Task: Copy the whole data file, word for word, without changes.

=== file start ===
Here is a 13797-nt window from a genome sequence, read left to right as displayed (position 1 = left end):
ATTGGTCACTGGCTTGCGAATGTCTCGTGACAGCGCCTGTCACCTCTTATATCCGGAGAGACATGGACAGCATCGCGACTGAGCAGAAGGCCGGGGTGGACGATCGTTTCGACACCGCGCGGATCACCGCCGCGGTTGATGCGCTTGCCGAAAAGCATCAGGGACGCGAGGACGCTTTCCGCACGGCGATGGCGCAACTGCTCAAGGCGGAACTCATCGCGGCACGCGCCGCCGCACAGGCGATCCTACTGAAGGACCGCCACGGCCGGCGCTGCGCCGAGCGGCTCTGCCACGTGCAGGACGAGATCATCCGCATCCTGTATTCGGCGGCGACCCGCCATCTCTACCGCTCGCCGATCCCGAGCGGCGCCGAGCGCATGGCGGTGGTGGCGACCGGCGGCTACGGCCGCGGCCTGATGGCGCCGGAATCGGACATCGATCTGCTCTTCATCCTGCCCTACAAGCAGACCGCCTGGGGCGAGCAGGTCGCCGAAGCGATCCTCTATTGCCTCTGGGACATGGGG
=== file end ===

Here is a 13797-nt window from a genome sequence, read left to right as displayed (position 1 = left end):
ATTGGTCACTGGCTTGCGAATGTCTCGTGACAGCGCCTGTCACCTCTTATATCCGGAGAGACATGGACAGCATCGCGACTGAGCAGAAGGCCGGGGTGGACGATCGTTTCGACACCGCGCGGATCACCGCCGCGGTTGATGCGCTTGCCGAAAAGCATCAGGGACGCGAGGACGCTTTCCGCACGGCGATGGCGCAACTGCTCAAGGCGGAACTCATCGCGGCACGCGCCGCCGCACAGGCGATCCTACTGAAGGACCGCCACGGCCGGCGCTGCGCCGAGCGGCTCTGCCACGTGCAGGACGAGATCATCCGCATCCTGTATTCGGCGGCGACCCGCCATCTCTACCGCTCGCCGATCCCGAGCGGCGCCGAGCGCATGGCGGTGGTGGCGACCGGCGGCTACGGCCGCGGCCTGATGGCGCCGGAATCGGACATCGATCTGCTCTTCATCCTGCCCTACAAGCAGACCGCCTGGGGCGAGCAGGTCGCCGAAGCGATCCTCTATTGCCTCTGGGACATGGGG